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Why Are Peace Deals So Difficult To Keep In Pakistan's Tribal Areas?

  • Majeed Babar
  • Charles Recknagel

In March, Kurram elders spread carpets on the snow and listened to poetry competitions in which poets rejecting the extreme way to Islam sang odes to peace.

In March, Kurram elders spread carpets on the snow and listened to poetry competitions in which poets rejecting the extreme way to Islam sang odes to peace.

It doesn't take much to undermine a peace accord in Pakistan's tribal area.

The most recent example is the peace deal in Kurram Agency, which has a long history of Shi'ite and Sunni sectarian conflicts now compounded by the presence of extremist Sunni Taliban.

Tribal elders have invested hours of negotiations to bring the agency's warring parties to the peace table and end sectarian clashes that have sent hundreds of thousands of people fleeing into camps for internally displaced persons (IDPs) in other parts of Pakistan.

A key part of the deal has been promises of millions of dollars of compensation for those who have lost their relatives, property, or possessions in the upheavals. The promises have convinced many IDPs to return home and try to make a new start.

In March, the efforts seemed to have finally created a durable peace deal. Many villages celebrated with cultural events that gathered rival leaders peacefully together for the first time in years. Elders spread carpets on the snow and listened to poetry competitions in which poets rejecting the extreme way to Islam sang odes to peace.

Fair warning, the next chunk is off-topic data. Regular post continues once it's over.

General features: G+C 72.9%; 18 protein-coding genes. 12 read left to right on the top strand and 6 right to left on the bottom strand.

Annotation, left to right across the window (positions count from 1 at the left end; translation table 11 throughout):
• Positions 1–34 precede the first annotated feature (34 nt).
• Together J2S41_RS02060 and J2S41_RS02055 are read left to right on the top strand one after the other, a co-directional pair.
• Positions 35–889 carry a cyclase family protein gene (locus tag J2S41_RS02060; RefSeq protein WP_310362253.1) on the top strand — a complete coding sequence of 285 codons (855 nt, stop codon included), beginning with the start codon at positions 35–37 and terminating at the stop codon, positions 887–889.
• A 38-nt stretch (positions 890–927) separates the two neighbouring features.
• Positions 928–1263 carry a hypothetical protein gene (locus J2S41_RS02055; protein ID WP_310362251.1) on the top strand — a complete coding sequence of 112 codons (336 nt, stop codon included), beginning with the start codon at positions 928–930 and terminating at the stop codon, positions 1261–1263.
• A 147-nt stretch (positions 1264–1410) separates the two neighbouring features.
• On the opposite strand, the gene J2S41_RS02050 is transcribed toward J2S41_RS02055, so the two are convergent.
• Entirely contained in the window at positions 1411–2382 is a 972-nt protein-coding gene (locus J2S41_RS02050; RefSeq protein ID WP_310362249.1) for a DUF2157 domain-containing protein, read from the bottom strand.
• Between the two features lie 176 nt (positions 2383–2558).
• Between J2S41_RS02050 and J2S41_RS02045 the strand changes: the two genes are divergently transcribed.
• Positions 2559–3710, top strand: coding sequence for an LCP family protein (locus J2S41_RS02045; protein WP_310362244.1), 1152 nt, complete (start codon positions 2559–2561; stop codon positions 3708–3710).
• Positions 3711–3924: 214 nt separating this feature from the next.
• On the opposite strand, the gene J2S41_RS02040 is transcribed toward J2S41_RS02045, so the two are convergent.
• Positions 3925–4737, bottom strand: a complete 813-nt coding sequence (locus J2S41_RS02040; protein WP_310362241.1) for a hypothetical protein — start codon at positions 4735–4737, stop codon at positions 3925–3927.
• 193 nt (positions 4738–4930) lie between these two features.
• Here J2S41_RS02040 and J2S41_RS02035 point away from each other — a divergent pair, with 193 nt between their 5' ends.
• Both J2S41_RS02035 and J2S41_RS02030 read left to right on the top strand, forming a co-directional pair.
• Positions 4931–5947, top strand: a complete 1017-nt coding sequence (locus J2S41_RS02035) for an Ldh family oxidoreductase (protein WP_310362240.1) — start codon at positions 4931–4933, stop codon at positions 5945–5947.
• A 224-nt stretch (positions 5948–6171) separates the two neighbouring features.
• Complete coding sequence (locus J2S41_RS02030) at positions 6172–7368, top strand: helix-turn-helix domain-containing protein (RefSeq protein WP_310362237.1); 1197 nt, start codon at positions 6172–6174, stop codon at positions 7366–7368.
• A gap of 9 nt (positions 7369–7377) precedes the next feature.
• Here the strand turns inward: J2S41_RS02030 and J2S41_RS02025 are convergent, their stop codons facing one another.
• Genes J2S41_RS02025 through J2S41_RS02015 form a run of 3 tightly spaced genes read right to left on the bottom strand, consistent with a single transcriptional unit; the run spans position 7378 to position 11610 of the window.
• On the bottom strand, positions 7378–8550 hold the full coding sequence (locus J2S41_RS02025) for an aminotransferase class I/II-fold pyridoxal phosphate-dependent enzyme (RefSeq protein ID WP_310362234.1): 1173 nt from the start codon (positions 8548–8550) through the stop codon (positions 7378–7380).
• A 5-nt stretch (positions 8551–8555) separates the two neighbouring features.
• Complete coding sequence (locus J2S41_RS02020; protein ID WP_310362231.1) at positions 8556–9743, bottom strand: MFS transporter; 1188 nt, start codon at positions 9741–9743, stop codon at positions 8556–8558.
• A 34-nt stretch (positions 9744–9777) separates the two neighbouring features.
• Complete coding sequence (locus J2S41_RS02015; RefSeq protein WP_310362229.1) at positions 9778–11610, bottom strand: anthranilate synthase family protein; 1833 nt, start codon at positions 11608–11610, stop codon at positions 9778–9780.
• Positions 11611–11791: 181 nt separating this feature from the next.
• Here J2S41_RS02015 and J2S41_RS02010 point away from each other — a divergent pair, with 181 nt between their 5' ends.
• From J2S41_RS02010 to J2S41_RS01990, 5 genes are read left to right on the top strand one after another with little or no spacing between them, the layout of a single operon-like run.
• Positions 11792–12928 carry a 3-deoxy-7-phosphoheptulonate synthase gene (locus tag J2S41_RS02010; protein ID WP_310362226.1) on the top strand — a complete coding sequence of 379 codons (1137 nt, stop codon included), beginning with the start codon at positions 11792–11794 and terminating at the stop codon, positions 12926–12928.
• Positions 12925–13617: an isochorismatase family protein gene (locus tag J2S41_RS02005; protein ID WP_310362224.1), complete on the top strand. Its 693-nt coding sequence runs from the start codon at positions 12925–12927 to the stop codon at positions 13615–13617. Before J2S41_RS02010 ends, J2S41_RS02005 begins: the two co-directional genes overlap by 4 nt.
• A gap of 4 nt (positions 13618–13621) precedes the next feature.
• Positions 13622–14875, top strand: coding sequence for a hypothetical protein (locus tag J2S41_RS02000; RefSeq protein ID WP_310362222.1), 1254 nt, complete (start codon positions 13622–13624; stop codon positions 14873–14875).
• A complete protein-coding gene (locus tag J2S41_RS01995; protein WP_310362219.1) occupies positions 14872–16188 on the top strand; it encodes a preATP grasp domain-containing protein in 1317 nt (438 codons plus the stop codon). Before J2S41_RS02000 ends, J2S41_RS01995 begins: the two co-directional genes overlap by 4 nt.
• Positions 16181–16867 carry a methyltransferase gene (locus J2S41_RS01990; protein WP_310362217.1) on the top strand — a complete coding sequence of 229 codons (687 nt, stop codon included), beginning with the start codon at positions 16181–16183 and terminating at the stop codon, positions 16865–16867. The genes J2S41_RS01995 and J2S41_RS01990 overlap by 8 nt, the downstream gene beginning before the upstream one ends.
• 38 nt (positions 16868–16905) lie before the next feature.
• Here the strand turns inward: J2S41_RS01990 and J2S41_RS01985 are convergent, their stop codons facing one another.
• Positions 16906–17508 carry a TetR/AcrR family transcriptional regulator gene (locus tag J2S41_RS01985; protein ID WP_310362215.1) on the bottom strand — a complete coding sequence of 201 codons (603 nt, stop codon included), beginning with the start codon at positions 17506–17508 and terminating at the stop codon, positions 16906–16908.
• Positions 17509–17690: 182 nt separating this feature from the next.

"I don't need paradise, [and angels] but I need torches of light to dispel this darkness," said one poet, Yousaf Maranj, refuting Taliban promises to young men that suicide bombing will give them instant entry to paradise.

Broken Peace

But now this carefully crafted accord appears to be in jeopardy over incidents whose small scale only illustrates the enormity of the task of maintaining any peace for long in this volatile region.

Displaced children wait for aid at a distribution center in Sadda in Kurram Agency in July 2010.
Most recently, 12 gunmen opened fire on a caravan of three vehicles carrying members of a Shi'ite tribe from Peshawar to the Kurram Agency city of Parachinar. The ambush, near the city of Bagan, killed eight people on the spot and wounded five others who died later in hospital.

The gunmen locked up the remaining 35 passengers in two of the coaches and disappeared with them. Since then they have released just seven people -- all women and children -- while holding the others hostage in an unknown location.